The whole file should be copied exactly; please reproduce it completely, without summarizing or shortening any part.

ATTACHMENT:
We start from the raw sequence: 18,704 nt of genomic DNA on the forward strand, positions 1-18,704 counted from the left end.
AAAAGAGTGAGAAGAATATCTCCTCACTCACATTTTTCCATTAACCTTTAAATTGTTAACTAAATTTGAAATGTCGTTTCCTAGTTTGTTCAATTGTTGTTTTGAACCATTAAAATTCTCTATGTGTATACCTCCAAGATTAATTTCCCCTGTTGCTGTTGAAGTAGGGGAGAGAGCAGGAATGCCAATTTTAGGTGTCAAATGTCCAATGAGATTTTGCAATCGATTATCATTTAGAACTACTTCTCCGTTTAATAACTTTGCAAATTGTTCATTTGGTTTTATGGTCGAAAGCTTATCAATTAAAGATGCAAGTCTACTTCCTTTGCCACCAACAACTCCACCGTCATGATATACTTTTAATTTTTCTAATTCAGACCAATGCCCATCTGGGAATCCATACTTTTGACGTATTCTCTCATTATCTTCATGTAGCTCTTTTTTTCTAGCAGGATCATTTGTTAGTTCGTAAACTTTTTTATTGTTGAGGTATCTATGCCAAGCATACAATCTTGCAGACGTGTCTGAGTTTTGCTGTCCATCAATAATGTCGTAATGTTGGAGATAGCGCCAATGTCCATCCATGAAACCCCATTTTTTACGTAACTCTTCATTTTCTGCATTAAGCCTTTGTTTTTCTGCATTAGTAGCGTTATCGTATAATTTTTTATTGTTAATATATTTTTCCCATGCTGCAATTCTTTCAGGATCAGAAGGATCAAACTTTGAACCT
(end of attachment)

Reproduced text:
We start from the raw sequence: 18,704 nt of genomic DNA on the forward strand, positions 1-18,704 counted from the left end.
AAAAGAGTGAGAAGAATATCTCCTCACTCACATTTTTCCATTAACCTTTAAATTGTTAACTAAATTTGAAATGTCGTTTCCTAGTTTGTTCAATTGTTGTTTTGAACCATTAAAATTCTCTATGTGTATACCTCCAAGATTAATTTCCCCTGTTGCTGTTGAAGTAGGGGAGAGAGCAGGAATGCCAATTTTAGGTGTCAAATGTCCAATGAGATTTTGCAATCGATTATCATTTAGAACTACTTCTCCGTTTAATAACTTTGCAAATTGTTCATTTGGTTTTATGGTCGAAAGCTTATCAATTAAAGATGCAAGTCTACTTCCTTTGCCACCAACAACTCCACCGTCATGATATACTTTTAATTTTTCTAATTCAGACCAATGCCCATCTGGGAATCCATACTTTTGACGTATTCTCTCATTATCTTCATGTAGCTCTTTTTTTCTAGCAGGATCATTTGTTAGTTCGTAAACTTTTTTATTGTTGAGGTATCTATGCCAAGCATACAATCTTGCAGACGTGTCTGAGTTTTGCTGTCCATCAATAATGTCGTAATGTTGGAGATAGCGCCAATGTCCATCCATGAAACCCCATTTTTTACGTAACTCTTCATTTTCTGCATTAAGCCTTTGTTTTTCTGCATTAGTAGCGTTATCGTATAATTTTTTATTGTTAATATATTTTTCCCATGCTGCAATTCTTTCAGGATCAGAAGGATCAAACTTTGAACCT